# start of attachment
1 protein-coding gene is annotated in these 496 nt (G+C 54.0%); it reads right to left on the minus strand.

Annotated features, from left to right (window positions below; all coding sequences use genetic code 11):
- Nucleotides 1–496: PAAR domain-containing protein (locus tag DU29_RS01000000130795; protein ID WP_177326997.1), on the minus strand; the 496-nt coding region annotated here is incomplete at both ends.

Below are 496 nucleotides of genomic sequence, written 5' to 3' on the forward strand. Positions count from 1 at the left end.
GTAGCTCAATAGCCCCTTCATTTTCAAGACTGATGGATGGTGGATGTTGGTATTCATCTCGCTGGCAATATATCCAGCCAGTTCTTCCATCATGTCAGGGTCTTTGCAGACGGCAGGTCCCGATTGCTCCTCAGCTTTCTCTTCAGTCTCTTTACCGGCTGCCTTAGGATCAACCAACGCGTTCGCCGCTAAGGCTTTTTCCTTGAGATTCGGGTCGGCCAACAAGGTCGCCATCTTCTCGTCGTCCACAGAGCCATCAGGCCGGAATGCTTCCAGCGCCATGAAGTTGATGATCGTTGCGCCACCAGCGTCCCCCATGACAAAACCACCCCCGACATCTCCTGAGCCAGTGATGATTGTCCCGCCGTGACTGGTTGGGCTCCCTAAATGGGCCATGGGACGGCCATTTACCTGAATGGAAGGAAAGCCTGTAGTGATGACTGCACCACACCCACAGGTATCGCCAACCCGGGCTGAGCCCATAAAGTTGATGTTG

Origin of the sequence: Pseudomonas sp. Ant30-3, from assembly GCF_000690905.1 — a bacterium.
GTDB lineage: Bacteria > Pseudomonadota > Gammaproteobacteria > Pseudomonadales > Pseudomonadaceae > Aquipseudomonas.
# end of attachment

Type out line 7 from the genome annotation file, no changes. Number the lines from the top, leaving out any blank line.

GTDB lineage: Bacteria > Pseudomonadota > Gammaproteobacteria > Pseudomonadales > Pseudomonadaceae > Aquipseudomonas.